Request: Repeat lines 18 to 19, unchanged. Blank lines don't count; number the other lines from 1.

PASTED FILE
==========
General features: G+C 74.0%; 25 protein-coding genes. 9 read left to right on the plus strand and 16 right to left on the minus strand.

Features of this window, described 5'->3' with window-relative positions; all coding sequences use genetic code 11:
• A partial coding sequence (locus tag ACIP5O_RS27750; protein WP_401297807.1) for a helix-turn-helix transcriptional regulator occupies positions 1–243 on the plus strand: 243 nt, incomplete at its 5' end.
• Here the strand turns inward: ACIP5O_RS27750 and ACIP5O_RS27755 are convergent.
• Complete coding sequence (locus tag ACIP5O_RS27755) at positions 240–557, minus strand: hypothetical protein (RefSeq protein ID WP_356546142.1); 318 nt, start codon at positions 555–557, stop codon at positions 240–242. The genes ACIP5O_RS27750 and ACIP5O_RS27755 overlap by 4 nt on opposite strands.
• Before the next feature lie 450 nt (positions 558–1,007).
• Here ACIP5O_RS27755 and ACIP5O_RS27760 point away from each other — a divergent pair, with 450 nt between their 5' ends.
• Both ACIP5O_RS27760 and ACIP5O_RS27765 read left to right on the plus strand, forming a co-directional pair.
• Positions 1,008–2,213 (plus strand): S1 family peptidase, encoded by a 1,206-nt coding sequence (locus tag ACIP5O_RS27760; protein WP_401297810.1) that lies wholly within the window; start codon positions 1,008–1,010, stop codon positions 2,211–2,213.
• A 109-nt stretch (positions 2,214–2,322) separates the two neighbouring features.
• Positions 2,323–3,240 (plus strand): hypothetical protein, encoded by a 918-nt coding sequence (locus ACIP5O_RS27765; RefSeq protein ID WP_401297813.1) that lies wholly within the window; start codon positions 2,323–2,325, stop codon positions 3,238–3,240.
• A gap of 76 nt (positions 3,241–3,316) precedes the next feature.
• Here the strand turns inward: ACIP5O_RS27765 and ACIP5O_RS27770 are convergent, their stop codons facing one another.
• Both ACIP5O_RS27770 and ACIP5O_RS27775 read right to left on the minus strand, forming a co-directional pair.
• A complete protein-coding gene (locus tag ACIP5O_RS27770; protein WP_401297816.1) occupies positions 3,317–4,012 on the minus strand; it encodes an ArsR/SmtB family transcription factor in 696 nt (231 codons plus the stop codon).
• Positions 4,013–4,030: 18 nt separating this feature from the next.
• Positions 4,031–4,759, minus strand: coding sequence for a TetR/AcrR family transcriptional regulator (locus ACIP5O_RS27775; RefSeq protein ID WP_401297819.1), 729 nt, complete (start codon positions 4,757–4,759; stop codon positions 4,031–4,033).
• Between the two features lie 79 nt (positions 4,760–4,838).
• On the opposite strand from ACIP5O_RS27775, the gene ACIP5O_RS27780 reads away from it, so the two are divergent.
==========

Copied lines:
• Between the two features lie 79 nt (positions 4,760–4,838).
• On the opposite strand from ACIP5O_RS27775, the gene ACIP5O_RS27780 reads away from it, so the two are divergent.